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Espen Rasmussen

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Norwegian photographer Espen Rasmussen spent six years photographing refugees in eight countries (Afghanistan, Bangladesh, Democratic Republic of Congo, Colombia, Georgia, Norway, Syria and Yemen). In 2004 Rasmussen discovered a common theme in the stories of refugees he found himself covering in places as disparate as Chad and Serbia, and decided to follow in the footsteps of displaced people the world over. Rasmussen writes about this remarkable opening image:

“I took the Janjaweed picture during a trip to Chad in 2004. I stayed in the border areas with Sudan for two weeks, documenting the lives of tens of thousands of refugees fleeing the violence in the Darfur province in Sudan. Many of them lived in huge camps, others were forced to live in dry rivers, so that they could water their livestock. I crossed the border into Darfur together with a local town leader, and after a drive of some hours, we saw a group of armed men riding towards us in the desert. We stopped and talked with them, presenting me as a reporter. After following the Janjaweed group for a few hours, I returned to Chad with a set of images. The next day we got news that the group had crossed the border into Chad and attacked a local village, burning down the houses. The Janjaweed militia is responsible for massive violence in Darfur, and is accused of being armed by the Sudanese government.”

You can see the impressive results of Rasmussen’s years covering refugees in his brand new book Transit, or on Transit’s interactive online pages. Photographs courtesy Espen Rasmussen/Panos Pictures.

“They are called the Janjaweed militia “Devils on horseback”. They arrived on horseback through the desert, 30 strong and heavily armed. These are the men who have forced hundreds of thousands to flee and who are responsible for killing and rape in Darfur province, western Sudan. Their leader is decorated with knives, bullet belts, automatic weapons and a spear. The populace are the victims in a conflict involving rebels, the Sudanese army and militant nomads. The Arabian Janjaweed soldiers are accused of the genocide of the non-Arabian part of the population, with help from the authorities.”

“A mother buries her second child in the space of a week. Family and friends have gathered around the tiny coffin in the Soacha slum in Colombia to pay their respects. A year earlier her husband was killed, so the family had to flee from the town of Putumayo. The woman believes that the paramilitary group who killed her husband also killed the children, to prevent them from returning to their home. Her five year old boy was kidnapped and beaten to death, while his eight year old sister was strangled in her bed. Everyday life for the between 3.3 – 4.9 million internally displaced in Colombia is dangerous. Paramilitary groups, the guerrillas and the army fight for territory and cocaine production. Families are forced to flee every day, often to the slums around the capital city.”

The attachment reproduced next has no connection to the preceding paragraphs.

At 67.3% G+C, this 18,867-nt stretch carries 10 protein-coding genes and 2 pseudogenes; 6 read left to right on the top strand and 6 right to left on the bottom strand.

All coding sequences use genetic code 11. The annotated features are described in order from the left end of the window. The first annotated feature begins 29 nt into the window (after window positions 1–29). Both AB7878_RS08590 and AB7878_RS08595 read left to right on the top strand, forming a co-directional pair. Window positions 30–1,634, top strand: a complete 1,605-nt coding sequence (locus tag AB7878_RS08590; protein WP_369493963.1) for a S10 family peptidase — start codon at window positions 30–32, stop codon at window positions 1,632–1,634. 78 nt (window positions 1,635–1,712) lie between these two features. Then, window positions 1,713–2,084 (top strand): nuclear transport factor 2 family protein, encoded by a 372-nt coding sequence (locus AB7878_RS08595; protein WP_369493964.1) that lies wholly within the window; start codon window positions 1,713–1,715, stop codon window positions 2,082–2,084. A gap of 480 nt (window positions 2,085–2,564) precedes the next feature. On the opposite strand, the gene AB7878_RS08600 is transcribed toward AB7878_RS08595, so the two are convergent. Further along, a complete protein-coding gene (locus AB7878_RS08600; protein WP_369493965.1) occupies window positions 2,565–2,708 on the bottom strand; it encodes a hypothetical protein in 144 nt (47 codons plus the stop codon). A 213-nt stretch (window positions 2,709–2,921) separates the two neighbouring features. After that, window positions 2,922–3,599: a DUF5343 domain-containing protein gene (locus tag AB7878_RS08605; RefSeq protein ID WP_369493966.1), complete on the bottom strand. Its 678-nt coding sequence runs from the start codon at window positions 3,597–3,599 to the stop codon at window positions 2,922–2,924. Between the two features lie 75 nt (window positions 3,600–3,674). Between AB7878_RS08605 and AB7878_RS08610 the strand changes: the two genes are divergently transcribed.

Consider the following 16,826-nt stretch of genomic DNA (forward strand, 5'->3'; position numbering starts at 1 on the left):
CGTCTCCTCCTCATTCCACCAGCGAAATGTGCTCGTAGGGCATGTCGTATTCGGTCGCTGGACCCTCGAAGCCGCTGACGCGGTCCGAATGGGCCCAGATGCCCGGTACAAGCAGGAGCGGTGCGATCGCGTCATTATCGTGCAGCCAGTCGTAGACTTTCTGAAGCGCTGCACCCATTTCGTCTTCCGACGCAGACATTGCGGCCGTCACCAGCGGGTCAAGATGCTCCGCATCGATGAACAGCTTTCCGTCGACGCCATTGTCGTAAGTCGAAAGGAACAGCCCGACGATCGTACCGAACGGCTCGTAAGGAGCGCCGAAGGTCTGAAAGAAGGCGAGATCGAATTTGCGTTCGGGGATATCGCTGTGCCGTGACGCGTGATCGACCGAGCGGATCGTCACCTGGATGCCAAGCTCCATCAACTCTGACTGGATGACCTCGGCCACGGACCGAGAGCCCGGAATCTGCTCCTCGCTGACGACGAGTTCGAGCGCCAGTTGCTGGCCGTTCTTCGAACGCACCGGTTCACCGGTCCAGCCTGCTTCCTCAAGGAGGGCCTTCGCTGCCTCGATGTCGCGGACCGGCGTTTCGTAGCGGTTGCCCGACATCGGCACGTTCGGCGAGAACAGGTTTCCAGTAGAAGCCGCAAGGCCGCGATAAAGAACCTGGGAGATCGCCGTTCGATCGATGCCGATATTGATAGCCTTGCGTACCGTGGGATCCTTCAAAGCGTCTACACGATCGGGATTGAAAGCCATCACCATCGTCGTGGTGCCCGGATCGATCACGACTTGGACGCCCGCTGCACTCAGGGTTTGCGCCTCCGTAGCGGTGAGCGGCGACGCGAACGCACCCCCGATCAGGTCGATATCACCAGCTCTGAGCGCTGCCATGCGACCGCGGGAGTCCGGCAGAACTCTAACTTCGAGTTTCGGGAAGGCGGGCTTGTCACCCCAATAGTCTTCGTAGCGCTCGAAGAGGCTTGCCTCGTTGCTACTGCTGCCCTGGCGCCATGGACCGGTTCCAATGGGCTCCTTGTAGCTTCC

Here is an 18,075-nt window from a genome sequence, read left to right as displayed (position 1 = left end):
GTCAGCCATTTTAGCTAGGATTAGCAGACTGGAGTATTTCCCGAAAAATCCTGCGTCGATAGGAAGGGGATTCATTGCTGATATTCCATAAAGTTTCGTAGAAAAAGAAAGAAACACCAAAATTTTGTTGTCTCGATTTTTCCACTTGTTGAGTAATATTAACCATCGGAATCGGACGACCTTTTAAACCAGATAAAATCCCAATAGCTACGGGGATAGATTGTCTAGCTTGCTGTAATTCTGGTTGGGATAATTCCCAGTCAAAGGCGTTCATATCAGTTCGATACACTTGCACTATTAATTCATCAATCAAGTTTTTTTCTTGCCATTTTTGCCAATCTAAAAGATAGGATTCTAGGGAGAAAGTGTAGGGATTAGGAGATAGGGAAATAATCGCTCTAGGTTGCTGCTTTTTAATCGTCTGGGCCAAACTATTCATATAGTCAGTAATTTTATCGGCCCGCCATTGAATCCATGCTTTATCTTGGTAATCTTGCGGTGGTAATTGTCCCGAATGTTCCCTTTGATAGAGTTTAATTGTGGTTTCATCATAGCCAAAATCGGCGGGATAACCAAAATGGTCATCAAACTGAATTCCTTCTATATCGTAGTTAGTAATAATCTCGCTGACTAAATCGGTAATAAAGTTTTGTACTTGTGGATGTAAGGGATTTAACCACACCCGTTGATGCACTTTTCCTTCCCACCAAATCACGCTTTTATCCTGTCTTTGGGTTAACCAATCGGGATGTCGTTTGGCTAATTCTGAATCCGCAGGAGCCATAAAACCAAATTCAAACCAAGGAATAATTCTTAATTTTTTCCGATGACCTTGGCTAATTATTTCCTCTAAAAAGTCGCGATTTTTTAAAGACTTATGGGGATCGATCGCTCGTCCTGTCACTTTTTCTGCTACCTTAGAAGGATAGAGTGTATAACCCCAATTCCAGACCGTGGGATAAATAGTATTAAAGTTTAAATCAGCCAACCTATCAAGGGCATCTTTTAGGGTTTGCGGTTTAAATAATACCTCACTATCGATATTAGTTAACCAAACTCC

Adem (25), Yemen:
“Every day I have to tie my three children to the wall with rope. There is nobody here to look after them. I am afraid they will injure themselves if not, or crawl out of the window. The twins are three years old, my daughter is only two. They are alone from when I go to work around six o’clock in the morning until I come home again around midday. I work as a housemaid, but the money I earn is not enough for both rent and food. I earn around 50 dollars a month, when there is work. My rent is 46 dollars a month. Sometimes I get food from the families I clean for. It pains me to tie up my children. I think about them every single day. How will they grow up? Will they go to school? Will they survive? Like any mother, I dream that they will get an education, go to a university and become engineers or doctors. I just want them to go to school, to have friends and to play like other children.”

“During the escalating violence in Iraq in 2007, the owner of one of the most popular restaurants in Baghdad had to close it down and flee. In Syria, in Damascus, he re-opened in the Iraqi neighborhood Jaramana, and has found the same popularity among his customers – just in a different country. All people working in the restaurant are Iraqi refugees.”

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